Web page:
The Unseen In Between
Steve Gunn = Jose Gonzalez + Donovan + Ryley Walker
Steve Gunn’s follow up to his 2016 LP, Eyes on the Lines, on the always savvy Matador Records, is stunningly rich, deep, layered, and, at times, very profound. One can listen to The Unseen In Between—or most of his releases for that matter—anywhere and feel as though they were hearing it being played in close quarters, almost like Nick Drake’s voice always being quiet no matter how far to the right the volume knob gets turned. That’s a unique characteristic, and Gunn is a unique character.
The artist has carved out a space for himself among the musically enlightened as an astounding songwriter, guitar player and producer. Here, Gunn has created an album that is more complex and vividly landscaped than much of his previous work. Driven by his rhythmic guitar, folkadelic tapestry of lyrics and overlain combinations of sound, Gunn takes listeners on a journey through what sounds like his very personal history, or histories he knows well enough to be his own—likely a combination of both.
Take, for instance, “Stonehurst Cowboy,” a track about Gunn’s late father in the middle of the album. The song weaves along a trail of memories and revelations both hard and pleasant regarding the relationship Gunn had with his old man, which, like all relationships, had its ups and downs, involving stuff that can only be alluded to in poetry for others to ponder but for the author never to forget. It’s a lesson about lessons.
Other tracks with equally powerful subject matter and vivid representations of life across the spectrum of human situations are “Vagabond” and “Morning is Mended.” The former is a splendid display of Gunn’s understanding of the adversity that people in all circumstances deal with and is beautifully backed with vocals by Meg Baird. The latter is a rumination about moving forward after having witnessed or experienced the previously mentioned challenges in our existence. Add some stellar guitar play to that great lyrical content and you wind up with a few songs that could carry a sparse album. However, The Unseen is hardly sparse.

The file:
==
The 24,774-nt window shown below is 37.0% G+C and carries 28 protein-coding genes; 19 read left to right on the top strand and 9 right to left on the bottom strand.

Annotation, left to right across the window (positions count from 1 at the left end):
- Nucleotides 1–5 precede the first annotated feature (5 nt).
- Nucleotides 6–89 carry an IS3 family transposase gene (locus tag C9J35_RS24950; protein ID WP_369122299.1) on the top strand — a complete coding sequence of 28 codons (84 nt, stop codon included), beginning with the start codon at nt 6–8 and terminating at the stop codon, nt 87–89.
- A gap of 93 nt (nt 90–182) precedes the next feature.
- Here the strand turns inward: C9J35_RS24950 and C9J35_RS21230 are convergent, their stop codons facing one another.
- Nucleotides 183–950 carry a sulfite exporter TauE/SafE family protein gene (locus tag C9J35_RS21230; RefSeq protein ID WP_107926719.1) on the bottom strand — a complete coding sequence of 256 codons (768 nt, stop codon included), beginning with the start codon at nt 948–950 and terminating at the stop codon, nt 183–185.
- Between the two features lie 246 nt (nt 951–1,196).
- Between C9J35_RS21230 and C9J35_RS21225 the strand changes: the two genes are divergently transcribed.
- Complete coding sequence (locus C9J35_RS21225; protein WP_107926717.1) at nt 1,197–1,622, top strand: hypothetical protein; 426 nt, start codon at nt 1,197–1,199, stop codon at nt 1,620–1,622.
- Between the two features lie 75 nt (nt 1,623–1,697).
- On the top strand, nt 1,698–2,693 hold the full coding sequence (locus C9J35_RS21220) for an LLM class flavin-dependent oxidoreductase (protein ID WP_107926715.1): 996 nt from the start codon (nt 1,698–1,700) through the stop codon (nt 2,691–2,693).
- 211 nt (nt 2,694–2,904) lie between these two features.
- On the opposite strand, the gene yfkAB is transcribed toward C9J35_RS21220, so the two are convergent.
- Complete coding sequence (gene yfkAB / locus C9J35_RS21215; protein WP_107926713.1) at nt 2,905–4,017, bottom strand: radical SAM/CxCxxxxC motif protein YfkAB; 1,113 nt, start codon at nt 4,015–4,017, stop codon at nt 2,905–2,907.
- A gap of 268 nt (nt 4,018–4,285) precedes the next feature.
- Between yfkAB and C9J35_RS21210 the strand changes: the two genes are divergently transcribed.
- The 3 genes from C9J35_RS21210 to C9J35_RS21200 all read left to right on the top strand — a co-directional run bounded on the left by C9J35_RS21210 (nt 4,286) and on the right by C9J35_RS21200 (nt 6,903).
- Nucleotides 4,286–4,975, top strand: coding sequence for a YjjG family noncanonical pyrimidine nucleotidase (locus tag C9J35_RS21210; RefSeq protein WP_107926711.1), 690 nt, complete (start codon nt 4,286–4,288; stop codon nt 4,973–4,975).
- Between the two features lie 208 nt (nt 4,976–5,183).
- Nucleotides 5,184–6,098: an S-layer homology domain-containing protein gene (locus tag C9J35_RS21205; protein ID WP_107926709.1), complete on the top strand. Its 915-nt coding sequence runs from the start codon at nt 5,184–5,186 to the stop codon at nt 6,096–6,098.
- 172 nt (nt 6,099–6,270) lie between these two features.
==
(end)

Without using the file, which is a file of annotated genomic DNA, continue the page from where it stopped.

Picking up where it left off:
The album is thick from start to finish, with some highlights littered and stacked throughout. One of my favorite tracks in particular is “Chance,” toward the beginning of the album. It has a laid back sense of direction. Though it has a typical structure, I couldn’t help being reminded of longer jam-band tracks from decades passed. I also dig the end cap, “Paranoid,” which is a wonderful showcase of everything the album offers all rolled into one final song—a good way to close the album’s door.
Matador Records hasn’t failed me yet. The albums released by the label not only live up to my crazy expectations, but a lot of them go even further and surprise me pleasantly with releases that are so good, I can’t choose between bands or records. It’s totally a good problem to be stuck with, too. Gunn fits in perfectly with the lineup over there, adding another album to the stack I can’t pick from, at home amongst his contemporaries, coworkers and collaborators. His last album from two years ago was good, but this one is better. He is setting a precedent for a label that sets precedents. My hopes for the future couldn’t be greater. –Billy Swartzfager